Get into the festive spirit with Mary Cadogan’s recpe for Galette des Rois and learn how this cake is traditionally served in France
The galette des Rois or ‘king cake’ is traditionally served at the feast of the Epiphany on 6 January to celebrate the arrival of the kings in Bethlehem. In northern parts of France, the cake consists of two layers of puff pastry baked with a layer of almond frangipani in between, but in Provence it is usually a brioche-type ring cake studded with candied fruits. Both cakes have a fève baked inside. This was originally a bean – fève being the French word for broad bean – but then evolved to become a porcelain or metal king or nativity figure, called a santon. La fabophilie is a popular hobby involving the collection of rare or old fèves. These days, the fève is more often of a cartoon figure in plastic or porcelain, and change each year.
The tradition goes that all the family gather round the table with the cake in the centre. The youngest child goes under the table and calls out the names of those gathered in turn as the slices are cut and distributed. Whoever gets the fève becomes king for the day and wears a gold paper crown that is given out by the boulangerie with each cake. The family usually ensures that a child wins to make life easy! In some traditions, the cake is baked with both figure and bean, and whoever gets the bean must buy the next cake.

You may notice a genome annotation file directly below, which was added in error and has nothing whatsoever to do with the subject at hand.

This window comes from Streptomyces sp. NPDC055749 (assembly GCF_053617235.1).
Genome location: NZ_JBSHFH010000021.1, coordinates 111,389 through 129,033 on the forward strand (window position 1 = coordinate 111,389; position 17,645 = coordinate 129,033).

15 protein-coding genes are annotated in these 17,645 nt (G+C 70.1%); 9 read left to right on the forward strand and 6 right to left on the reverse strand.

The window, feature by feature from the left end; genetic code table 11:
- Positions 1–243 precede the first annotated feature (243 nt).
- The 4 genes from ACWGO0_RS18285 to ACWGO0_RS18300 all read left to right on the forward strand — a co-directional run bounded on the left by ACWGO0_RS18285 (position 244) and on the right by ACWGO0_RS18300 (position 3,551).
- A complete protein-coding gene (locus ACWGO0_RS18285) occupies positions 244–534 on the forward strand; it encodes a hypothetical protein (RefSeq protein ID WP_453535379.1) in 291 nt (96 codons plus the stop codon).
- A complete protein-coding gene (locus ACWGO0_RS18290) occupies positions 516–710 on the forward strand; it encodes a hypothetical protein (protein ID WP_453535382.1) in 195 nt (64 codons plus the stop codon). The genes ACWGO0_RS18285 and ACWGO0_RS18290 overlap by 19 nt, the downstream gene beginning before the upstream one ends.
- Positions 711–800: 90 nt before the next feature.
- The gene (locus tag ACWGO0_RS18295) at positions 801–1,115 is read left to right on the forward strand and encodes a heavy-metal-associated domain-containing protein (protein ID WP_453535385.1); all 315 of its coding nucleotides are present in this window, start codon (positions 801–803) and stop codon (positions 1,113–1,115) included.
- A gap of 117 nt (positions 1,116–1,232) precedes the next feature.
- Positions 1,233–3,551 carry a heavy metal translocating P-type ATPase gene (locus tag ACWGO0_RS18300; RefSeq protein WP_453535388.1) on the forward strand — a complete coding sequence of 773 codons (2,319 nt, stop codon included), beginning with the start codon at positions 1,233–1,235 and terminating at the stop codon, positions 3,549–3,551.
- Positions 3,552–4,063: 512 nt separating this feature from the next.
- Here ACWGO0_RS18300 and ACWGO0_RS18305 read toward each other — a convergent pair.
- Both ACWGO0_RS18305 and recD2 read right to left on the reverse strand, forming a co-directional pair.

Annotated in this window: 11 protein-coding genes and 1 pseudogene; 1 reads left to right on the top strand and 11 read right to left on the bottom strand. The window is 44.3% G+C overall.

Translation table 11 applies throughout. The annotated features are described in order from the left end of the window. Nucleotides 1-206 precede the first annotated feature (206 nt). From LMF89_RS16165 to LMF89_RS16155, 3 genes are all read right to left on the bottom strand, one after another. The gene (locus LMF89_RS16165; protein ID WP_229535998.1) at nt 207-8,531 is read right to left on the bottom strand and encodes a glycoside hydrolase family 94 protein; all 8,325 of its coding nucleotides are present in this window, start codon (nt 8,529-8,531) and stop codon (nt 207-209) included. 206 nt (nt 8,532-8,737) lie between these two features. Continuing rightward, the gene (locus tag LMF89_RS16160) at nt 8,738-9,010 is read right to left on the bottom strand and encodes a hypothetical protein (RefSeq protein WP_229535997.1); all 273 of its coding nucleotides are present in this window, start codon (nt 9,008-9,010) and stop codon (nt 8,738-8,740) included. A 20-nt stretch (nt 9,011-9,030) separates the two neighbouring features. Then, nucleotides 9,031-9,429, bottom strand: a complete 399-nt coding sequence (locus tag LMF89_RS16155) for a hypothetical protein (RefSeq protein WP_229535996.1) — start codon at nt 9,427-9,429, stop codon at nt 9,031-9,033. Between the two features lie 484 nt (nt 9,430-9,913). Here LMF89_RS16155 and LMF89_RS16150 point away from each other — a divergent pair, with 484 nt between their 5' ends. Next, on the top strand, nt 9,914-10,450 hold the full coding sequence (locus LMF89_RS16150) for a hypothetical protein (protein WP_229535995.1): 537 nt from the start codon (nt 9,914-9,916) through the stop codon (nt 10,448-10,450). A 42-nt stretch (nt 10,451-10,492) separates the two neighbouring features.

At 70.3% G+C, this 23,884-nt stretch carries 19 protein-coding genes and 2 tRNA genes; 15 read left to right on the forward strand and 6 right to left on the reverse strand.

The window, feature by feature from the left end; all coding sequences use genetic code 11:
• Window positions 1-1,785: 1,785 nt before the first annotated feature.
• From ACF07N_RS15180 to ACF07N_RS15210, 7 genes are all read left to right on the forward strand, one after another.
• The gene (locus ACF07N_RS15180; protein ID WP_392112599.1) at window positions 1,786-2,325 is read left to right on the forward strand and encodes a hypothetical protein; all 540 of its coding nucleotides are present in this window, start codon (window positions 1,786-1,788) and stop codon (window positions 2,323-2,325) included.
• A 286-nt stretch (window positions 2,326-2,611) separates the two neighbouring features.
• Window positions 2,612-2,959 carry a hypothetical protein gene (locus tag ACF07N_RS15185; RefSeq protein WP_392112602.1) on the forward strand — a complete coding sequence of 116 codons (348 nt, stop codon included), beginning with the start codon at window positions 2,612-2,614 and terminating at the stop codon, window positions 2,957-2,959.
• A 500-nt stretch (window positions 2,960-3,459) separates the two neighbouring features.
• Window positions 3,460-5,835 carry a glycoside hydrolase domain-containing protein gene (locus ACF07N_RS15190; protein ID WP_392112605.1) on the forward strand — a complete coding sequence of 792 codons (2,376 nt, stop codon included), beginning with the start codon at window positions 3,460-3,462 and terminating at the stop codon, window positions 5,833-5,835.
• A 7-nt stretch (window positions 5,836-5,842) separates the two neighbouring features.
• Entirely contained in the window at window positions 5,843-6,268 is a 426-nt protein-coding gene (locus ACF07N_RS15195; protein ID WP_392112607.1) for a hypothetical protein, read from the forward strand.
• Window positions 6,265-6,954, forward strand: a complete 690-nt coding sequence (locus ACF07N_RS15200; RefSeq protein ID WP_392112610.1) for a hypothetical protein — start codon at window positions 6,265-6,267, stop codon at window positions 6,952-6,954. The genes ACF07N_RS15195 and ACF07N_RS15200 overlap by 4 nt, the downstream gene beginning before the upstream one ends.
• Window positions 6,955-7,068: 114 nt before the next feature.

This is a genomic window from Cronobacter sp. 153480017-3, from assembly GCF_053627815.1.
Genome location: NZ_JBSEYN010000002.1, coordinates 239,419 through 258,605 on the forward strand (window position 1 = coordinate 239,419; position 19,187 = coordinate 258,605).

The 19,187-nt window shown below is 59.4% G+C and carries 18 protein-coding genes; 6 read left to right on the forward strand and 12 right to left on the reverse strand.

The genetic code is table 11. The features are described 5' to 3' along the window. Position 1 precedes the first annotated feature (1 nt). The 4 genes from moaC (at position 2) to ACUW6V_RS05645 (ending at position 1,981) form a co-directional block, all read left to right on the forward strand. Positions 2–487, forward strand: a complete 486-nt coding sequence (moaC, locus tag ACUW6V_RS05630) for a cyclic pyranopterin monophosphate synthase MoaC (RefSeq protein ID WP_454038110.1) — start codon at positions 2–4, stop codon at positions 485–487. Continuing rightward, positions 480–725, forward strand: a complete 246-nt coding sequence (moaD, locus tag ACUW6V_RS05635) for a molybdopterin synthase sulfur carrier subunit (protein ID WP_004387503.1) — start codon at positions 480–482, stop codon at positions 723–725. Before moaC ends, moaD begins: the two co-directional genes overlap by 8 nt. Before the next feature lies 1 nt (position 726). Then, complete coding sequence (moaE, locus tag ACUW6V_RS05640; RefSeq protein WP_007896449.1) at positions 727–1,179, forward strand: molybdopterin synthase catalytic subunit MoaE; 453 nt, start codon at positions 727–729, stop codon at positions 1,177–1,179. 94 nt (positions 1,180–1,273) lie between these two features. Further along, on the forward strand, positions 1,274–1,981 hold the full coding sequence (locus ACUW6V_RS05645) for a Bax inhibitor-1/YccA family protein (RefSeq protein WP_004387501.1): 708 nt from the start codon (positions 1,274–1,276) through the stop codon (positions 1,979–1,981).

The tradition of serving this delicious cake on Twelfth Night has been somewhat stretched in recent years and bakers start selling them from early December until the end of January, and they are served at pretty much every festive gathering. The president of France is presented with a huge galette des Rois each year but the only difference is that this one never contains a king – after all the French got rid of one king and don’t want to take any chances of getting another!
If you want to make this in advance, it freezes well, uncooked, as long as you use pastry that has not been pre-frozen. It is a simple cake to make and if you want to carry on the tradition, perhaps you could add a dried bean or small coin wrapped in paper to the filling, and make a paper crown with gold wrapping paper.
• 100g softened butter
• 100g caster sugar
• 1 lightly beaten egg
• 100g ground almonds
• 2 tbsp cognac or rum, optional
• 400g ready-made puff pastry
• 2 rounded tbsp apricot jam
• A little beaten egg, for brushing
1. Heat the oven to 200°C/fan 180°C/Gas 6. Beat together the butter and sugar until light and fluffy, about 2 mins. Beat in the egg, then stir in the ground almonds, and cognac or rum, if using. Set aside while you prepare the pastry case.
2. Cut the pastry in half, then roll out each piece to a 25cm round. A cake or flan tin makes a good guide. Put one round on a baking sheet lined with baking paper, then spread with jam to within 2cm of the edge of the pastry.
3. Spoon the almond filling over the jam, spreading it evenly. Brush the edges of the pastry with beaten egg, then cover with the second piece, pressing the edges to seal. Pinch the pastry edges all round between thumb and finger to decorate. Brush the pastry with beaten egg, then using the point of a small sharp knife mark the top of the pastry from the centre to the edge like the spokes of a wheel, or in a zigzag pattern.
4. Bake for 25-30 mins until the pastry is crisp and golden brown. Serve warm or cold, cut into slices.